Sunday’s Democratic Party presidential primary debate was promised as a long-awaited bare knuckle brawl between Sen. Bernie Sanders and former Secretary of State Hillary Clinton, and it didn’t disappoint.
While both White House hopefuls – and former Maryland Gov. Martin O’Malley – have near-identical economic positions, squabbles have broken out between the Clinton and Sanders camps over gun control and the future of Obamacare.
Hours before the debate, the last one before the upcoming Iowa Caucuses, Sanders released a health care proposal that generated instant controversy because of tax-increase proposals buried in it – despite his earlier pledge not to tax middle-class Americans to pay for it.
Clinton twisted the knife Sunday night, saying she would ‘build on the Affordable Care Act and improve it’ by putting private insurance ‘on a more stable platform that doesn’t take too much money out of the pockets of hard-working Americans.’
Sanders described health care ‘for every man, woman and child as a right.’
But he insisted he wouldn’t ‘tear up’ Obamacare, as Clinton claimed he would.
‘Were not gonna tear up the Affordable Care Act. I helped write it,’ the Vermont senator said. ‘But we care going to move on top of that to a Medicare-for-all system.’
The $13.8 trillion plan, paid for with taxes on high income earners, fulfilled the senator’s promise that as president, he’d make health insurance a ‘right’ for all Americans.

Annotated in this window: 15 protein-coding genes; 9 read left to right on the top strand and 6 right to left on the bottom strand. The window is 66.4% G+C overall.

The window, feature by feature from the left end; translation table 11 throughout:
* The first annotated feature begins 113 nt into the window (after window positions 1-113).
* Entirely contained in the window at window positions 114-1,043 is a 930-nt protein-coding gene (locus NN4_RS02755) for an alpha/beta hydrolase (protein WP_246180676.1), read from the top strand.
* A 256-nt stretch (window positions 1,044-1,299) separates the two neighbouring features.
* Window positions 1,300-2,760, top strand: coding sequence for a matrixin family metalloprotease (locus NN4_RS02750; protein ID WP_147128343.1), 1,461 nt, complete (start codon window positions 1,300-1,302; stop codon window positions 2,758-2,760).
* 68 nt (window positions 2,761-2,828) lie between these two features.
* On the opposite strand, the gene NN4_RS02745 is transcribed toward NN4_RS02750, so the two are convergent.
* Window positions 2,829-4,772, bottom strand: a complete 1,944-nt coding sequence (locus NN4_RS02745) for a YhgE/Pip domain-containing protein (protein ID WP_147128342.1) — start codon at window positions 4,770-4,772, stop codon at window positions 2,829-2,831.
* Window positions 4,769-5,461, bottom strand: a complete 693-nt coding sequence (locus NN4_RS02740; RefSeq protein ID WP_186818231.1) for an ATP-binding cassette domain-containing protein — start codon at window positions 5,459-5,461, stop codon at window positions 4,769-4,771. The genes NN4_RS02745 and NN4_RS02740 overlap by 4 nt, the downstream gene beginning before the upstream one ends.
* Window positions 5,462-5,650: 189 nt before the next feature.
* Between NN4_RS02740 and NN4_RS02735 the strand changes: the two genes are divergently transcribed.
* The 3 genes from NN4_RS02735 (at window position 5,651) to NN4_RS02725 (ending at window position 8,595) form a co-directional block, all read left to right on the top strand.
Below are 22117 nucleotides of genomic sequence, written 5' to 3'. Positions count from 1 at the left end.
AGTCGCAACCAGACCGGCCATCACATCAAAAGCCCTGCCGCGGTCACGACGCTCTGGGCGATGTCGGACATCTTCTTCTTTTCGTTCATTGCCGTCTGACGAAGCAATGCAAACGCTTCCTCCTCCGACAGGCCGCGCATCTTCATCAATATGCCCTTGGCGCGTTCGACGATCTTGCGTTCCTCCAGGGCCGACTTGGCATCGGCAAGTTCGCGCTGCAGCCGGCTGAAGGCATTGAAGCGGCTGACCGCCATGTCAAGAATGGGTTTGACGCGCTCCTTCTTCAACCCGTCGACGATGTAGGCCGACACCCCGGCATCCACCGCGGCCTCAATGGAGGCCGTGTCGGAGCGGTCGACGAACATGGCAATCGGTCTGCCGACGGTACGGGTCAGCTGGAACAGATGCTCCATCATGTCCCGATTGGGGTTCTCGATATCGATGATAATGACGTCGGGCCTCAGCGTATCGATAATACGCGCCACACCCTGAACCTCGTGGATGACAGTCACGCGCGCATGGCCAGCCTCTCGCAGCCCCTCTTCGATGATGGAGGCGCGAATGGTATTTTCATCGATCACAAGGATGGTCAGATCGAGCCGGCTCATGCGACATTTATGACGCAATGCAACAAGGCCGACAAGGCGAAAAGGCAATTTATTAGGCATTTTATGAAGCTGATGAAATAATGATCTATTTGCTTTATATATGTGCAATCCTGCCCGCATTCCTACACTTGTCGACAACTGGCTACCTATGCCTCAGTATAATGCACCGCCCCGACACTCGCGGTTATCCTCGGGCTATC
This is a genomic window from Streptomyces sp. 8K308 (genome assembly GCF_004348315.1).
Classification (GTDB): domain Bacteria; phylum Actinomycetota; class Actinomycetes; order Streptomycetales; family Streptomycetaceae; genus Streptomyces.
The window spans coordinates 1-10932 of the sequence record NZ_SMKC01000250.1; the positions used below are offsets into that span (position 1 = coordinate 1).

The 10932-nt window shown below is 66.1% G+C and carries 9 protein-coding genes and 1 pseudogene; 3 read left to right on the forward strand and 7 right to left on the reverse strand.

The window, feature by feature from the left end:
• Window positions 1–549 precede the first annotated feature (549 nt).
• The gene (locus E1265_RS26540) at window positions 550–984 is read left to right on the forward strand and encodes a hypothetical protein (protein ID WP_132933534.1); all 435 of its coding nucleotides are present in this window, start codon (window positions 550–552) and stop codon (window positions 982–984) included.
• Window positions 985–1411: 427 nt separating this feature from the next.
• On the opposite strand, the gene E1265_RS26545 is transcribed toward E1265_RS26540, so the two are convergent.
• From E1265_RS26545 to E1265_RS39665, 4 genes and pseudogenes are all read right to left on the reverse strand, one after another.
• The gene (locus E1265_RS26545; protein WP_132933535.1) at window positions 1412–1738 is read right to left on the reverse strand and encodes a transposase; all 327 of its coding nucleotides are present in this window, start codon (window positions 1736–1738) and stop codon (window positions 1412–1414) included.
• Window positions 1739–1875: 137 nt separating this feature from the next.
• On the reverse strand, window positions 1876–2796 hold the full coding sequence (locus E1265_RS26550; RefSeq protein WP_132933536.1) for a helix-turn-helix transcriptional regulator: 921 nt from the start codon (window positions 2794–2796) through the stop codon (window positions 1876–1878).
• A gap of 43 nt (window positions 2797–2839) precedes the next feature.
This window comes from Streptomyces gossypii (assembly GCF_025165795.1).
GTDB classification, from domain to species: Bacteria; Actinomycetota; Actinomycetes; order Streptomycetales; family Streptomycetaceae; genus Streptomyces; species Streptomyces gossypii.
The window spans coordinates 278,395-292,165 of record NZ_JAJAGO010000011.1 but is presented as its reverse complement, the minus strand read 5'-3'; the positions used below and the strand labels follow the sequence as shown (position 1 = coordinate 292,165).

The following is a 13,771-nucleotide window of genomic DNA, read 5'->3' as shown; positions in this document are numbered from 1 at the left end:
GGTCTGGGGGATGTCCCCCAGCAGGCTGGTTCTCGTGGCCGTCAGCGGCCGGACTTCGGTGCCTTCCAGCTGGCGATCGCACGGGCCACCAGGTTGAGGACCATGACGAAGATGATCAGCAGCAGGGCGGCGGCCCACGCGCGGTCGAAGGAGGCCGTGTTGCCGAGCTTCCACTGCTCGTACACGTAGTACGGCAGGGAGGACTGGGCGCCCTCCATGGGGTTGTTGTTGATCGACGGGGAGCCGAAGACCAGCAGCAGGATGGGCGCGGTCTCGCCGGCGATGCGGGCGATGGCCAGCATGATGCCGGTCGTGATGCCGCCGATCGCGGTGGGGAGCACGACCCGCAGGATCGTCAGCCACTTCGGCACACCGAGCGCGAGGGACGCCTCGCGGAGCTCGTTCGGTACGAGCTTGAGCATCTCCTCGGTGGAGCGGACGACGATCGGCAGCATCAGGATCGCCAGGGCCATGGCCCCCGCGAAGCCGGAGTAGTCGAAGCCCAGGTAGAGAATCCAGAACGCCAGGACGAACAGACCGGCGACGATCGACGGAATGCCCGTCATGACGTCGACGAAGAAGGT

Clinton, who tried and failed in the 1990s to pass her own universal health care plan as first lady, declared at the debate, ‘to start over again with a whole new debate is something that I think would set us back.’
O’Malley didn’t address Obamacare, still struggling to generate basic name recognition across the country.
‘My name is Martin O’Malley,’ he began his opening statement, although his campaign is nearly eight months old.
In polling released by NBC News just hours before debate time, Clinton led Sanders by 25 percentage points nationally.
But a recent New York Times/CBS News poll put that margin at just 7 points.
And in Iowa, the crucial first caucus state, Clinton is up just 4 points in an average maintained by Real Clear Politics.
Sanders actually has overtaken Clinton in New Hampshire, the second state to pick Democratic National Convention delegates, by more than 6 points on average.
Clinton continued hammering Sanders, a senator from a rural hunting state, for past Senate votes that she said were out of step with progressives.
‘He has voted with the NRA, with the gun lobby, numerous times,’ she claimed, including ‘what we call the Charleston loophole.’
Read more: Daily Mail